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Tuesday, September 27, 2022

Personal Conveyance Clarified In The Age Of ELD’s

 

After promising to listen to truck drivers and consider their issues going forward, the Federal Motor Carrier Safety Administration for the first time in 20 years issued new guidance regarding personal conveyance designed to clarify the situations under which it can be used.

Personal conveyance of the commercial motor vehicle is an off-duty status and therefore, doesn’t impact 11- or 14-hour limitations for truck drivers, the 60/70-hour limitations or the 34-hour restart. The subject has long been a source of confusion, but now that electronic logging devices are mandated it’s even trickier since all movement of the commercial vehicle must be exactly accounted for.

“This change in guidance for personal conveyance likely comes from the many scenarios which have played out where a driver is parked for the night and is asked to move their CMV 20 feet away or is asked to leave the property of the shipper, or simply just ran out of time to find a safe place to park. This new development makes life easier not only for drivers, but shippers as well. Before the FMCSA loosened the rule, shippers were in an awkward spot: since many of them don’t have sufficient parking at their stores and warehouses, they often had trucks parked onsite who had run out of legal hours but couldn’t use their trucks for personal conveyance so stayed put for a rest. But, shippers couldn’t order them off their property without risking a possible fine or investigation under the driver coercion rule. Now that drivers have more flexibility, it will ease congestion at distribution centers,” said Oswaldo Flores, product manager for Teletrac Navman, a fleet management solutions provider.

“These type of changes are welcome from the industry and shows a goodwill to the carriers and drivers concerns from the FMCSA. I think what is key here is the willingness from the FCMSA to flex the recent mandate regulations and adjust accordingly to the real world impact as they play out in the field. It’s also significant that the FMCSA adapted a rule that had long vexed truckers, which may signal their willingness to be flexible and attentive to drivers’ viewpoints going forward and re-consider measures that would make their jobs easier,” Flores added.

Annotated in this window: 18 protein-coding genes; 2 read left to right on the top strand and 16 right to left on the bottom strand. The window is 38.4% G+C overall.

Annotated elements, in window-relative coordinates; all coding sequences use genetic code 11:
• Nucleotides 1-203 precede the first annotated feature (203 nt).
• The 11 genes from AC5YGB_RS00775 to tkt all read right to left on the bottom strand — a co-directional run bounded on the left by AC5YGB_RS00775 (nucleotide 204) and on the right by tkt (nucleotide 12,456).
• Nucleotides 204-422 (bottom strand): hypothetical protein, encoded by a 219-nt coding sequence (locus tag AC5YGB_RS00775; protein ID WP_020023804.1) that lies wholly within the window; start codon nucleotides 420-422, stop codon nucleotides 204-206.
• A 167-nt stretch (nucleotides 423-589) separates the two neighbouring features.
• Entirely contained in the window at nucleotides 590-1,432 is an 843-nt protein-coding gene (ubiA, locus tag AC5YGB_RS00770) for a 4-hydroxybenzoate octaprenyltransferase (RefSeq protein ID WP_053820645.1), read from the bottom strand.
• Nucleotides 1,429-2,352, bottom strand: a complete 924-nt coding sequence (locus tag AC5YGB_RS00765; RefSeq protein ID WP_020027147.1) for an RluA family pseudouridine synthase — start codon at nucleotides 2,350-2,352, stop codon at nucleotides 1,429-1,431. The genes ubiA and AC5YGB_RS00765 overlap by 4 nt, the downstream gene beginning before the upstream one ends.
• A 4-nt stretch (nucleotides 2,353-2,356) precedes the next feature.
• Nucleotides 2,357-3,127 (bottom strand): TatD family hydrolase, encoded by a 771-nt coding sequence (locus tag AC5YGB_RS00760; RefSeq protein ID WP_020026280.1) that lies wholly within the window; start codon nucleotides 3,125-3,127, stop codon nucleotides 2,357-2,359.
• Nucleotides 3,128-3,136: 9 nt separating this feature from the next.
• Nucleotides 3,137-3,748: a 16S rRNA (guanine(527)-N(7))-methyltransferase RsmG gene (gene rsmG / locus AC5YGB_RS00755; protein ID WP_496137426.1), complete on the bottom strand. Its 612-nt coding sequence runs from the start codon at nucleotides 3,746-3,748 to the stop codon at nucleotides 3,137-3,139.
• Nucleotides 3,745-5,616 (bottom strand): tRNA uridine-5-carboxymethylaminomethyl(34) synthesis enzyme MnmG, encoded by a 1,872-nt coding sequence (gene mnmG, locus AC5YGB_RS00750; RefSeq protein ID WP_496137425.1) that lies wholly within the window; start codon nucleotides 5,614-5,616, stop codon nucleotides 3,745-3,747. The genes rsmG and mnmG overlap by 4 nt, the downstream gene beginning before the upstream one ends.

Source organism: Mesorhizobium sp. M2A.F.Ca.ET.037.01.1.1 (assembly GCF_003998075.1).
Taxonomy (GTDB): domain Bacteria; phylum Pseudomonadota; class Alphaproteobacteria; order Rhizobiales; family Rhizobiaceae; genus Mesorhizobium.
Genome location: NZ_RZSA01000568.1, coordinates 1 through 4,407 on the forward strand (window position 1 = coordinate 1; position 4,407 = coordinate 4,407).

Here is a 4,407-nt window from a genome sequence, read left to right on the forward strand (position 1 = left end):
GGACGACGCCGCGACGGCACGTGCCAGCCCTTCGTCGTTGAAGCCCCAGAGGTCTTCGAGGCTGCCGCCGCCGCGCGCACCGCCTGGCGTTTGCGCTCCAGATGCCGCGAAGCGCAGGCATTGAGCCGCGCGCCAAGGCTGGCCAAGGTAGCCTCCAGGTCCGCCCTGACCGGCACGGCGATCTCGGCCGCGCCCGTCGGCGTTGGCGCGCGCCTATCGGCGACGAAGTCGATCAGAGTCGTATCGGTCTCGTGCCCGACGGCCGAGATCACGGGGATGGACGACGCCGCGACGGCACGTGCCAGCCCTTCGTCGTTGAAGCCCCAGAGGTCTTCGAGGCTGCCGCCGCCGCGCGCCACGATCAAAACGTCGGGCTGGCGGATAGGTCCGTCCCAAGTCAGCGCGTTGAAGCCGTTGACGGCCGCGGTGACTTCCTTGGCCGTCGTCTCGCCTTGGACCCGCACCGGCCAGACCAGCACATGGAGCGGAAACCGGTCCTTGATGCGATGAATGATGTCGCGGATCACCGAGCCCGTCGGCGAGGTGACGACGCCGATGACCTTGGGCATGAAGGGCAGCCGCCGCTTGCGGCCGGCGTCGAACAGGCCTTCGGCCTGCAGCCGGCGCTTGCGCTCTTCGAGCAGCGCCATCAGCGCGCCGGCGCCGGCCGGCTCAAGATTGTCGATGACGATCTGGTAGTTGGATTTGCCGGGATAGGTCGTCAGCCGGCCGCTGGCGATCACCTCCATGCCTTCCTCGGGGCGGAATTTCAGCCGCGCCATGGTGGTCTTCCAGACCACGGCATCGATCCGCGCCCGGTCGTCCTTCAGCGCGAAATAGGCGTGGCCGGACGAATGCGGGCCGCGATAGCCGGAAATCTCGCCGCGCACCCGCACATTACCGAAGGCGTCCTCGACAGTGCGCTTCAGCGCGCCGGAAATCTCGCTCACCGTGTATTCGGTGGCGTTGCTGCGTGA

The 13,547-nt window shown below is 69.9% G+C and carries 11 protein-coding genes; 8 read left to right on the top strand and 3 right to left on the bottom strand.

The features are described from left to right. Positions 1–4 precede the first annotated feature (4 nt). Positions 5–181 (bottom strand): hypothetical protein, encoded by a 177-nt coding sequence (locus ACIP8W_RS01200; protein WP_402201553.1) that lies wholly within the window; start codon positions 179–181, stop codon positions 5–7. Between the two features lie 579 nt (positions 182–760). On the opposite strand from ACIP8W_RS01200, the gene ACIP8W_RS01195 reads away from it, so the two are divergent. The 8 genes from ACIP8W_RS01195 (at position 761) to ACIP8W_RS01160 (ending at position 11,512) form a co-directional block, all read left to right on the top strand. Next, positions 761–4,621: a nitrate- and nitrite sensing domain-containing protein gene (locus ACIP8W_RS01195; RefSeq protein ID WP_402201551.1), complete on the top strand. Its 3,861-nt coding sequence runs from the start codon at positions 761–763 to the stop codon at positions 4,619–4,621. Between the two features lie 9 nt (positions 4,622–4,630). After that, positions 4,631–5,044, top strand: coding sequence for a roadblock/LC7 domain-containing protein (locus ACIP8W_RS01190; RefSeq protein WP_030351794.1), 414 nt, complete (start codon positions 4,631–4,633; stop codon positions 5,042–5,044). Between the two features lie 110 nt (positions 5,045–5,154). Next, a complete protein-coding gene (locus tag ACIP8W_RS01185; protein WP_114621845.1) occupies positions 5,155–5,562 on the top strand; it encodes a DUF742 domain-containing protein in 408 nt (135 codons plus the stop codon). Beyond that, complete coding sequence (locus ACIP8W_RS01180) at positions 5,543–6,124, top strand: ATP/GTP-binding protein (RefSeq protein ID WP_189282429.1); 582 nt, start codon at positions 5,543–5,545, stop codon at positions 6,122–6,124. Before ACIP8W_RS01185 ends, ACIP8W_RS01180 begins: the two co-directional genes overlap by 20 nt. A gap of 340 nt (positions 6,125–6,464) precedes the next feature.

After asking for input last year, the Agency received nearly 400 comments from industry stakeholders indicating that much of the stress concerning hours of service results from delays in loading and unloading, putting drivers over their number of allowed working hours.

New guidance says the movement from a shipper or receiver to the nearest safe resting area may be identified as personal conveyance, regardless of whether the driver exhausted his or her HOS, as long as the CMV is being moved solely to enable the driver to obtain the

required rest at a safe location.

The agency also said if a federal, state or local law enforcement official requires the driver to relocate the CMV during the 10-hour break period, it “does not require a restart of the rest period”, however “the CMV must be moved no farther than the nearest reasonable and safe area to complete the rest period.”

However, carrier’s are not required to allow personal conveyance and FMCSA recommends they have a clear policy regarding the issue in place. Also, drivers must be off-duty and relieved of any work responsibilities in order for it to be considered personal conveyance.